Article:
Petition Closed
Petitioning NBC Universal and 5 others

CNN, NBC, FOX, & ABC: Cover Libor, the "crime of the century"

The Nation calls it "The Crime of the Century." US News & World Report says bankers stole at least $1 trillion from cities, towns, and other customers.

The Libor banking scandal may be quite literally the largest crime in the history of the world, but TV news anchors are barely mentioning it -- in one recent period NBC, FOX, ABC, CNN, and CBS had ten times as much coverage of the Katie Holmes and Tom Cruise divorce during their evening broadcasts.

If there's no media coverage, there's no public outrage. And if there's no public outrage, there's less accountability for the criminals, and no steps to prevent further theft.

If you're not familiar with the Libor Scandal (and you might not be if you get most of your news from TV), here's the short story: well known banks, including JPMorgan, Barclay's and Citi, are being investigated for illegally fixing interest rates to defraud customers and make the banks seem more stable than they really are.

If it sounds wonky to you, consider this: It's estimated that the Libor scandal affected as much as $500 TRILLION in contracts, including everything from bonds issued by cities to the mortgage you have on your house.

In doing so, the banks pilfered at least $1 trillion dollars from people, businesses and governments. And right now, the City of Baltimore is suing several banks, saying that the rogue bankers are the reason they've run out of money to pay for firefighters, school teachers, and aid for the elderly.

The Obama administration is investigating the scandal. But to make sure the banks face real accountability, there must be real public outcry. And there can't be public outcry if we don't even know about it.

If the networks can't tell us about a story this big, what exactly are they good for? Tell the major networks to increase their coverage of LIBOR during evening news broadcasts.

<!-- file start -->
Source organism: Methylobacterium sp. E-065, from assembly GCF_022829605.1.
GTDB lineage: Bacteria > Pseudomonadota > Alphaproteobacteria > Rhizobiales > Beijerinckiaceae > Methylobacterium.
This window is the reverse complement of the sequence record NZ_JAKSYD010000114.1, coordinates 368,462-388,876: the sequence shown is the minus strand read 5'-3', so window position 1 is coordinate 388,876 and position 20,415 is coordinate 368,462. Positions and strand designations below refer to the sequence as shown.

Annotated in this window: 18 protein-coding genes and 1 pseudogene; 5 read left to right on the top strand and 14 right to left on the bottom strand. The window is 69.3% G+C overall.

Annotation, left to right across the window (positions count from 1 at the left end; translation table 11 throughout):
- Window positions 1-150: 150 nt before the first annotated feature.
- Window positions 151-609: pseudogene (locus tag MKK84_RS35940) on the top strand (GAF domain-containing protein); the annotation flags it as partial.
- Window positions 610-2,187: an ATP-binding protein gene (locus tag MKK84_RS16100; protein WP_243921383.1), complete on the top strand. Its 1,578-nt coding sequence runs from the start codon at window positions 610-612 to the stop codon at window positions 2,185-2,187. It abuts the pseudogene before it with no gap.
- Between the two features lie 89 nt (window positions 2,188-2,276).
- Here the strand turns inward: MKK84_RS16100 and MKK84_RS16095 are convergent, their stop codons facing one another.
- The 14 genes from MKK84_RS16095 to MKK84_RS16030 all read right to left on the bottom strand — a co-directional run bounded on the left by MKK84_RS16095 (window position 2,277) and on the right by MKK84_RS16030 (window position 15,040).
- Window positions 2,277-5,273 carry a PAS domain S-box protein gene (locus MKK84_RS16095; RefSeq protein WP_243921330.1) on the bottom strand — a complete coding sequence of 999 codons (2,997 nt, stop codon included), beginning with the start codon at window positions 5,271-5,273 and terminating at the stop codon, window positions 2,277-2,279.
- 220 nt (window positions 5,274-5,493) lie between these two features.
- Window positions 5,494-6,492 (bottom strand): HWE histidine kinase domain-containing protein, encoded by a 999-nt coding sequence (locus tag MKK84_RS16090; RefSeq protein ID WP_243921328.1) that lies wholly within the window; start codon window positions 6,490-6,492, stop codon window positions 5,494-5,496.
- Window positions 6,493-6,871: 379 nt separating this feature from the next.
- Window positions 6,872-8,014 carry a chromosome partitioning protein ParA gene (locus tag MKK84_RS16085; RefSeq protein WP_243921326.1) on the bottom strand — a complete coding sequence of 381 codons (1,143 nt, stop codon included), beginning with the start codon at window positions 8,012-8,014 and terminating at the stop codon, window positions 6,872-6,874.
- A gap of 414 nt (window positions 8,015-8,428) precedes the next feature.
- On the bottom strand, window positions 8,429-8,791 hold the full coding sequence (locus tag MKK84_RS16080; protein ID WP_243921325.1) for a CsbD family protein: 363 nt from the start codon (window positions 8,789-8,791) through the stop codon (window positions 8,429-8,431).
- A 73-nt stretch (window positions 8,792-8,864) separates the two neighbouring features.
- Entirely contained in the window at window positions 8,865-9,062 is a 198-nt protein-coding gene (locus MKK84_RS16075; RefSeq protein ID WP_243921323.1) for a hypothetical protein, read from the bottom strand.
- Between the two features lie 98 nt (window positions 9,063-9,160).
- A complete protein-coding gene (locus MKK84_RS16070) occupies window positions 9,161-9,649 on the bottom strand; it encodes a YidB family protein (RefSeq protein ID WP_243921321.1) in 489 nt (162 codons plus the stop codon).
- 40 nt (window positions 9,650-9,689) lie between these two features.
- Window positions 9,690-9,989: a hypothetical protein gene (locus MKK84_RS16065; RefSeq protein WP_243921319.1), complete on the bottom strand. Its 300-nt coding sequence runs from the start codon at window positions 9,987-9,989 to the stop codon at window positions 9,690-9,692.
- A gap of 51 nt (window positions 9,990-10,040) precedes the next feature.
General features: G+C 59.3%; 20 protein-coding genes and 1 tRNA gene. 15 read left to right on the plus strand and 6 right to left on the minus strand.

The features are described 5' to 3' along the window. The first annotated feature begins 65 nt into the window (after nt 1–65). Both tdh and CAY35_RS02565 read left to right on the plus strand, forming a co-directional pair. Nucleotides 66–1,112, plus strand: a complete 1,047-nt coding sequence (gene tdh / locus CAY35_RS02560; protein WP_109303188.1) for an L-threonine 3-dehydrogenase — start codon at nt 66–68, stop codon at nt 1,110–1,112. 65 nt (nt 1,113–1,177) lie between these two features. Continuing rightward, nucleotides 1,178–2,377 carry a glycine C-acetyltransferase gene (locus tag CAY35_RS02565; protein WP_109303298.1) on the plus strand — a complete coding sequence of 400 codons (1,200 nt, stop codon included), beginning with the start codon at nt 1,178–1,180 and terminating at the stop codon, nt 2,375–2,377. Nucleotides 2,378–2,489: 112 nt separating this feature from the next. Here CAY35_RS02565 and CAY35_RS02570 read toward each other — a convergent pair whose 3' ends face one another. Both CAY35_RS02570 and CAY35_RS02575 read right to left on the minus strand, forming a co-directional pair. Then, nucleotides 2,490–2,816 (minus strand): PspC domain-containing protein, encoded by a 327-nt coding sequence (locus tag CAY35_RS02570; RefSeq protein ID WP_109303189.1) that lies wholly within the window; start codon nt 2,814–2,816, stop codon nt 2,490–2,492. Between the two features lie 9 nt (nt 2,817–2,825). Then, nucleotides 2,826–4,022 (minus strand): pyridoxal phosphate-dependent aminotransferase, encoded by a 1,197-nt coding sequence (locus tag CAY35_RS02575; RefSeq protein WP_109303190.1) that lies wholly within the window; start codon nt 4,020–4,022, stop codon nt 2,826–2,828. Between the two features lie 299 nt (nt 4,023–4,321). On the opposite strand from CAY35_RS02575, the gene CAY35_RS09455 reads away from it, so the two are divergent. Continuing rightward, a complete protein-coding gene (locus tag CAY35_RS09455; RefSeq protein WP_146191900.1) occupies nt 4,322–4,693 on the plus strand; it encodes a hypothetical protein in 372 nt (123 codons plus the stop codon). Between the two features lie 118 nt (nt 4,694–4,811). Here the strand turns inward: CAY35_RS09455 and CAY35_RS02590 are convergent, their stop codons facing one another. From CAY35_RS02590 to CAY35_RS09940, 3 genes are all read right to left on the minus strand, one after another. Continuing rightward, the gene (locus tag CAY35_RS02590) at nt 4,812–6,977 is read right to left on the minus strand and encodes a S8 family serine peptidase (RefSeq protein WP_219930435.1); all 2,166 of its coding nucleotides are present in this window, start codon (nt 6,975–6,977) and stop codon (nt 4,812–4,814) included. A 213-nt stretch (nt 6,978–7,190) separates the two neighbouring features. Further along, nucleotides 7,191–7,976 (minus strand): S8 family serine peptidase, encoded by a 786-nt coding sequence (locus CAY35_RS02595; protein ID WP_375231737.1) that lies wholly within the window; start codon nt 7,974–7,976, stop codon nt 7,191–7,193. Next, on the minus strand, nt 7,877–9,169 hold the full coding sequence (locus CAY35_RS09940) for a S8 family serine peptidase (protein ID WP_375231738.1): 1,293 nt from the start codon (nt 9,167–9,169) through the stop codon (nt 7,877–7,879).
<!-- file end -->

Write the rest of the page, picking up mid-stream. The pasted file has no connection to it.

Letter to
NBC Universal
CNN VP, Corporate Communications Misty Skedgell
ABC Senior Vice President News Communication Jeffrey Schneider
and 3 others
ABC News David Ford
NBC Nightly News
Fox News Channel
I just signed the following petition addressed to: Major Television Networks.

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Report on LIBOR, not Tom Cruise and Katie Holmes

The Nation calls it "The Crime of the Century." US News & World Report says bankers stole at least $1 trillion from cities, towns, and other customers.

The Libor banking scandal may be quite literally the largest crime in the history of the world, but TV news anchors are barely mentioning it -- in one recent period NBC, FOX, ABC, CNN, and CBS had ten times as much coverage of the Katie Holmes and Tom Cruise divorce during evening news broadcasts.

If there's no media coverage, there's no public outrage. And if there's no public outrage, there's less accountability for the criminals, and no steps to prevent further theft.

If you're not familiar with the Libor Scandal (and you might not be if you get most of your news from TV), here's the short story: well known banks, including JPMorgan, Barclay's and Citi, are being investigated for illegally fixing interest rates to defraud customers and make the banks seem more stable than they really are.

If it sounds wonky to you, consider this: It's estimated that the Libor scandal affected as much as $500 TRILLION in contracts, including everything from bonds issued by cities to the mortgage you have on your house.

In doing so, the banks pilfered at least $1 trillion dollars from people, businesses and governments. And right now, the City of Baltimore is suing several banks, saying that the rogue bankers are the reason they've run out of money to pay for firefighters, school teachers, and aid for the elderly.

The Obama administration is investigating the scandal. But to make sure the banks face real accountability, there must be real public outcry. And there can't be public outcry if we don't even know about it.

If the networks can't tell us about a story this big, what exactly are they good for?
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Sincerely,